How do we build a resilient city?

Brought to you by The York School

The students of The York School investigate what it takes to build a resilient city. Each spring, Ms. Megan Gardner-Ross takes a group of World Issues and Geography students to the Mississippi delta and New Orleans to investigate how the area is recovering post Hurricane Katrina. Students work with journalists, environmentalists, engineers, community activists and politicians, gaining a comprehensive understanding of the resilience of the city.

From touring storm surge dykes, pump stations, barrier islands, natural flood-mitigating swamps and the Lower 9th Ward, where the Hurricane was especially damaging, the students get a holistic view of the various factors at play in rebuilding and protecting the city.

But they’re not just going to look. The students also participate in the recovery process through collecting and testing water samples from Lake Pontchartrain and by planting marsh grass and cypress trees to prevent erosion. “There is much to be learned from visiting a region recovering from disaster while facing a future that will be complicated by climate change,” explains Gardner-Ross.

The big picture

There are now 7.5 billion people living on earth. 50% live in cities. By 2075 an additional 3.5 billion people will move to cities and everything is going to change. NYC will have a population of 28m, Hong Kong 10.4m, Mumbai 57.9m, and Toronto 7.8m. Many more cities in the world will double in size.

During that same period, environmental and social pressures will increase (climate change, fresh water, food security, mobility, and affordable housing, to name a few). This future unfolding in our lifetime will be the reality of our children.

With challenge comes innovation and opportunity

To keep pace with these global shifts, the World Bank forecasts that infrastructure investment – from roads and railways, to power plants, communications networks, clean water and sanitation for example – needs to reach $94 trillion by 2040.

Ideas in science, health care, architecture, urban planning, technology, investment banking, politics and law are needed to address today’s most pressing needs.

How does a student cut through the complexity and prepare for these mega trends, and how can teachers help equip them with the tools to realize a better world? At The York School, students spend a great deal of time dissecting the issues and testing solutions.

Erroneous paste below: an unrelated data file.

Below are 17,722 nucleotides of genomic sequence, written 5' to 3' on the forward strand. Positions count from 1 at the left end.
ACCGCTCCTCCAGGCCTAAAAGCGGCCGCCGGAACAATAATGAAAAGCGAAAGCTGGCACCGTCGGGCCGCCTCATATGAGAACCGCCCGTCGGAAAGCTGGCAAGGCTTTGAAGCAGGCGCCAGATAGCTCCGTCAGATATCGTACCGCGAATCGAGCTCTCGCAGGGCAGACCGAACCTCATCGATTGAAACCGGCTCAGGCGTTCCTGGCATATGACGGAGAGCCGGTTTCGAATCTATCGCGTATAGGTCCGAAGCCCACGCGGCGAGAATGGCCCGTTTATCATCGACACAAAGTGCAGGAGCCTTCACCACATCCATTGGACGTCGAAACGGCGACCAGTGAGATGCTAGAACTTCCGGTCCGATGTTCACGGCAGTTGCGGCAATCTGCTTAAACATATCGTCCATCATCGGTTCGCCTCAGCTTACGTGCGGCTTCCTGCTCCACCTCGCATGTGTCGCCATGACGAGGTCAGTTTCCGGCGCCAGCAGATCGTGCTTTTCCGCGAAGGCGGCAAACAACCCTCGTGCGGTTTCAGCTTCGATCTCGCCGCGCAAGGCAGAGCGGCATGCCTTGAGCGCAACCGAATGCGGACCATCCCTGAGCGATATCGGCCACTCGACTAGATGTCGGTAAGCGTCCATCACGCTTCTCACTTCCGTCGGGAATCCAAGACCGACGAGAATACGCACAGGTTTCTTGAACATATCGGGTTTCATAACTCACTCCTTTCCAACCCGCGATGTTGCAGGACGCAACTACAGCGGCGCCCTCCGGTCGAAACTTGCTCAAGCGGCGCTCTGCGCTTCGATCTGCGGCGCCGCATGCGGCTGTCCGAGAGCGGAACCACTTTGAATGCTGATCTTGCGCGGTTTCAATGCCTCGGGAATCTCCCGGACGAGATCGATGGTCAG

Student-driven inquiry

“The challenges facing New Orleans can be categorized as “wicked problems”. There is not one clear-cut solution. Students are challenged to understand the interconnectivity of the regional issues,” Gardner-Ross explains.

“The trip provides students with a chance to collect data and conduct research about one particular element of the challenges facing New Orleans. Students then evaluate existing solutions and create a “pitch” for a fix they would propose. Gone are the days of passive learning. We aim to inspire our students to be forward thinking innovators, and they are rising to the challenge.”

Like cities, learning is done in layers

Besides the New Orleans trip, there are many examples of how The York School students are researching, learning and testing solutions to issues brought on by urbanization. Often going out into the field, these include:

Grades 8–10

  • A Future Design School where students explore real-world issues. This year students developed apps to address single use plastic as well as one on raising flood awareness in Toronto. Meanwhile, The York School Robotics League worked on a sustainable city, testing everything from renewable energy use to traffic flow.
  • Inspired by Jane’s Walk, the Grade 9s gave Neighbourhood Tours to parents, staff and fellow students. With titles like ‘Putting the Parks In Lawrence Park’ and ‘Distilling the Distillery they researched the unique features of each neighbourhood – the culture, degree of sustainability and pace of change – and spoke of the community spark in each. 


Grades 11–12 IB Diploma programme

  • The students have a learning unit critically evaluating sustainable city planning practices and the implications of smart city design, including a study of the new Google smart city: Quayside.
  • Using the geographic information system (GIS) framework for collecting, managing, and analyzing data, Grade 12 students are gathering and plotting their own research data to map out patterns of gentrification using indicators such as parks, schools, and proximity to public transportation.
  • From housing affordability to waste, student-led York Talks explores global and local challenges as well as how they might foster change.

As we adapt and transition, our students are developing the character traits needed to pursue opportunities and solve today’s challenges. Key skills such as critical thinking, curiosity, collaboration, risk taking and creative problem solving are built on and strengthened every day. Confidently, the students are learning and finding their role in how to help build the cities – and world – we want.

Anthony Westenberg has written about cities, the environment and sustainability for the United Nations, INSEAD, Evergreen Brick Works and the Toronto Star. He is associate director of communications for The York School. 

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